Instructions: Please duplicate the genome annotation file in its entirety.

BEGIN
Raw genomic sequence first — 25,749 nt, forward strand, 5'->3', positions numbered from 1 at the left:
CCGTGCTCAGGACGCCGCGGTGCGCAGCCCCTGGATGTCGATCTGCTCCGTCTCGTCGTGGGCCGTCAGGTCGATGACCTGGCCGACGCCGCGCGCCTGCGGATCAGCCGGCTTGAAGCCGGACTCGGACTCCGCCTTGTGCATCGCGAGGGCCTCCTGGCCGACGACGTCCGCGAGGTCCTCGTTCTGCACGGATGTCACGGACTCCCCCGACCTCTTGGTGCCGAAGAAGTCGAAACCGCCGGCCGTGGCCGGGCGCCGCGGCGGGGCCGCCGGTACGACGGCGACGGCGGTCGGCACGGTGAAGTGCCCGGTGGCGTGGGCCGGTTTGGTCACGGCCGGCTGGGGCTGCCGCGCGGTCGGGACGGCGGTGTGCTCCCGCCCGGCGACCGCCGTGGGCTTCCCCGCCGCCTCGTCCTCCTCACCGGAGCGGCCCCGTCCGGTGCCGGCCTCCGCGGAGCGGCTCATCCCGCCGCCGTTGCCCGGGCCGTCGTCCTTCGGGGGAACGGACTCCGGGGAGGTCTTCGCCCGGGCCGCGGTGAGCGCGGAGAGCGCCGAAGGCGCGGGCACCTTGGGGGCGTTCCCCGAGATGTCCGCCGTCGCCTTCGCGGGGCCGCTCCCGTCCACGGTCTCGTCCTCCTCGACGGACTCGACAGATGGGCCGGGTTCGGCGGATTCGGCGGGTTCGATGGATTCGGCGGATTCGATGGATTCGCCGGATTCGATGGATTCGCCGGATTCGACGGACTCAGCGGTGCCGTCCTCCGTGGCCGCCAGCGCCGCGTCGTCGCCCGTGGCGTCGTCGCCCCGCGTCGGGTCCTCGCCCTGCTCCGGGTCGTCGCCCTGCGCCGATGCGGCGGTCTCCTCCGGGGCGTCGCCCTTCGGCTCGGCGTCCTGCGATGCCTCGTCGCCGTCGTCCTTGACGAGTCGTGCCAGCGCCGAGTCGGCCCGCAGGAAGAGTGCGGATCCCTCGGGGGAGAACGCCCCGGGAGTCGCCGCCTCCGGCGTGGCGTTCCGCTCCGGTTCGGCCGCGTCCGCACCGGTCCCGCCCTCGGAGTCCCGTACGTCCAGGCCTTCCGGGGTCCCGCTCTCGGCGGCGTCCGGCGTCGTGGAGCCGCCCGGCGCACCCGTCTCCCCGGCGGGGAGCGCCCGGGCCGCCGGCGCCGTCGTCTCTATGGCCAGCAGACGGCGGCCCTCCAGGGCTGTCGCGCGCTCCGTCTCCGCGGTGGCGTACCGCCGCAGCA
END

Raw genomic sequence first — 25,749 nt, forward strand, 5'->3', positions numbered from 1 at the left:
CCGTGCTCAGGACGCCGCGGTGCGCAGCCCCTGGATGTCGATCTGCTCCGTCTCGTCGTGGGCCGTCAGGTCGATGACCTGGCCGACGCCGCGCGCCTGCGGATCAGCCGGCTTGAAGCCGGACTCGGACTCCGCCTTGTGCATCGCGAGGGCCTCCTGGCCGACGACGTCCGCGAGGTCCTCGTTCTGCACGGATGTCACGGACTCCCCCGACCTCTTGGTGCCGAAGAAGTCGAAACCGCCGGCCGTGGCCGGGCGCCGCGGCGGGGCCGCCGGTACGACGGCGACGGCGGTCGGCACGGTGAAGTGCCCGGTGGCGTGGGCCGGTTTGGTCACGGCCGGCTGGGGCTGCCGCGCGGTCGGGACGGCGGTGTGCTCCCGCCCGGCGACCGCCGTGGGCTTCCCCGCCGCCTCGTCCTCCTCACCGGAGCGGCCCCGTCCGGTGCCGGCCTCCGCGGAGCGGCTCATCCCGCCGCCGTTGCCCGGGCCGTCGTCCTTCGGGGGAACGGACTCCGGGGAGGTCTTCGCCCGGGCCGCGGTGAGCGCGGAGAGCGCCGAAGGCGCGGGCACCTTGGGGGCGTTCCCCGAGATGTCCGCCGTCGCCTTCGCGGGGCCGCTCCCGTCCACGGTCTCGTCCTCCTCGACGGACTCGACAGATGGGCCGGGTTCGGCGGATTCGGCGGGTTCGATGGATTCGGCGGATTCGATGGATTCGCCGGATTCGATGGATTCGCCGGATTCGACGGACTCAGCGGTGCCGTCCTCCGTGGCCGCCAGCGCCGCGTCGTCGCCCGTGGCGTCGTCGCCCCGCGTCGGGTCCTCGCCCTGCTCCGGGTCGTCGCCCTGCGCCGATGCGGCGGTCTCCTCCGGGGCGTCGCCCTTCGGCTCGGCGTCCTGCGATGCCTCGTCGCCGTCGTCCTTGACGAGTCGTGCCAGCGCCGAGTCGGCCCGCAGGAAGAGTGCGGATCCCTCGGGGGAGAACGCCCCGGGAGTCGCCGCCTCCGGCGTGGCGTTCCGCTCCGGTTCGGCCGCGTCCGCACCGGTCCCGCCCTCGGAGTCCCGTACGTCCAGGCCTTCCGGGGTCCCGCTCTCGGCGGCGTCCGGCGTCGTGGAGCCGCCCGGCGCACCCGTCTCCCCGGCGGGGAGCGCCCGGGCCGCCGGCGCCGTCGTCTCTATGGCCAGCAGACGGCGGCCCTCCAGGGCTGTCGCGCGCTCCGTCTCCGCGGTGGCGTACCGCCGCAGCA